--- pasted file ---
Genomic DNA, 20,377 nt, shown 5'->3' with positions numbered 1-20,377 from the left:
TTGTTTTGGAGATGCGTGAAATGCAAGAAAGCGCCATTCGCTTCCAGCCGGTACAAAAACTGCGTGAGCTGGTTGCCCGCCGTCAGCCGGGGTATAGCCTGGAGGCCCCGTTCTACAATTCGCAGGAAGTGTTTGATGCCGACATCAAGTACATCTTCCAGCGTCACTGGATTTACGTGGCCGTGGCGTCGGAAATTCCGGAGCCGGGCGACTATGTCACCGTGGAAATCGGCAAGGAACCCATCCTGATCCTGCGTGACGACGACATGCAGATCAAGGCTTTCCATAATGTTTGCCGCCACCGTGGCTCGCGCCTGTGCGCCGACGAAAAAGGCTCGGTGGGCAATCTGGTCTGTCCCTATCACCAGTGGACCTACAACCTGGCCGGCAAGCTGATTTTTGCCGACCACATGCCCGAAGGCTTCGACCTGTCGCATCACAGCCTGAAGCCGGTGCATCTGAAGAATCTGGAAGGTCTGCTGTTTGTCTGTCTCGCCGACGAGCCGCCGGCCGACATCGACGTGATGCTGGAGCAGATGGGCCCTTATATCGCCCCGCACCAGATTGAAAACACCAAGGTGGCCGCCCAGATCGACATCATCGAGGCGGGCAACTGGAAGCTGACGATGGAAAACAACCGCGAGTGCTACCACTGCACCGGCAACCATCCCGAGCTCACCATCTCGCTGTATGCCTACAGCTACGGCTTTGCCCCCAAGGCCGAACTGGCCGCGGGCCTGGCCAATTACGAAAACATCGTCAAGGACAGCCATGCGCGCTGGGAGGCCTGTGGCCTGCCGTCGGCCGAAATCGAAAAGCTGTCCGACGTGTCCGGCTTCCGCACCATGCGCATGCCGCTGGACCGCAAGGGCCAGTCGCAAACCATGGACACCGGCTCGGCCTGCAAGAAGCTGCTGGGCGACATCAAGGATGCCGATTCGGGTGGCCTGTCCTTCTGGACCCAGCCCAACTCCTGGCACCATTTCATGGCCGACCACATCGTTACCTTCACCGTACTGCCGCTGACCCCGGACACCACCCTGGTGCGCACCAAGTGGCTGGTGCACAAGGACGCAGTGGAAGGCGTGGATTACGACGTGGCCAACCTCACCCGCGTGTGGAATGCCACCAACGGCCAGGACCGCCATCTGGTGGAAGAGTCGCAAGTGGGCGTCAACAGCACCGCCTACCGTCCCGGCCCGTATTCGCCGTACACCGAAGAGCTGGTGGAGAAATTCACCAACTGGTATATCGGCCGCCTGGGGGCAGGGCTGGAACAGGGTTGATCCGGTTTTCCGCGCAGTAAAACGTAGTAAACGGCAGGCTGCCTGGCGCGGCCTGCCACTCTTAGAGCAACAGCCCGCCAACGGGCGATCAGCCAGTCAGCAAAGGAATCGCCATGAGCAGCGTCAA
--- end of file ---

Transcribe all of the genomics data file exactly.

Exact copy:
Genomic DNA, 20,377 nt, shown 5'->3' with positions numbered 1-20,377 from the left:
TTGTTTTGGAGATGCGTGAAATGCAAGAAAGCGCCATTCGCTTCCAGCCGGTACAAAAACTGCGTGAGCTGGTTGCCCGCCGTCAGCCGGGGTATAGCCTGGAGGCCCCGTTCTACAATTCGCAGGAAGTGTTTGATGCCGACATCAAGTACATCTTCCAGCGTCACTGGATTTACGTGGCCGTGGCGTCGGAAATTCCGGAGCCGGGCGACTATGTCACCGTGGAAATCGGCAAGGAACCCATCCTGATCCTGCGTGACGACGACATGCAGATCAAGGCTTTCCATAATGTTTGCCGCCACCGTGGCTCGCGCCTGTGCGCCGACGAAAAAGGCTCGGTGGGCAATCTGGTCTGTCCCTATCACCAGTGGACCTACAACCTGGCCGGCAAGCTGATTTTTGCCGACCACATGCCCGAAGGCTTCGACCTGTCGCATCACAGCCTGAAGCCGGTGCATCTGAAGAATCTGGAAGGTCTGCTGTTTGTCTGTCTCGCCGACGAGCCGCCGGCCGACATCGACGTGATGCTGGAGCAGATGGGCCCTTATATCGCCCCGCACCAGATTGAAAACACCAAGGTGGCCGCCCAGATCGACATCATCGAGGCGGGCAACTGGAAGCTGACGATGGAAAACAACCGCGAGTGCTACCACTGCACCGGCAACCATCCCGAGCTCACCATCTCGCTGTATGCCTACAGCTACGGCTTTGCCCCCAAGGCCGAACTGGCCGCGGGCCTGGCCAATTACGAAAACATCGTCAAGGACAGCCATGCGCGCTGGGAGGCCTGTGGCCTGCCGTCGGCCGAAATCGAAAAGCTGTCCGACGTGTCCGGCTTCCGCACCATGCGCATGCCGCTGGACCGCAAGGGCCAGTCGCAAACCATGGACACCGGCTCGGCCTGCAAGAAGCTGCTGGGCGACATCAAGGATGCCGATTCGGGTGGCCTGTCCTTCTGGACCCAGCCCAACTCCTGGCACCATTTCATGGCCGACCACATCGTTACCTTCACCGTACTGCCGCTGACCCCGGACACCACCCTGGTGCGCACCAAGTGGCTGGTGCACAAGGACGCAGTGGAAGGCGTGGATTACGACGTGGCCAACCTCACCCGCGTGTGGAATGCCACCAACGGCCAGGACCGCCATCTGGTGGAAGAGTCGCAAGTGGGCGTCAACAGCACCGCCTACCGTCCCGGCCCGTATTCGCCGTACACCGAAGAGCTGGTGGAGAAATTCACCAACTGGTATATCGGCCGCCTGGGGGCAGGGCTGGAACAGGGTTGATCCGGTTTTCCGCGCAGTAAAACGTAGTAAACGGCAGGCTGCCTGGCGCGGCCTGCCACTCTTAGAGCAACAGCCCGCCAACGGGCGATCAGCCAGTCAGCAAAGGAATCGCCATGAGCAGCGTCAA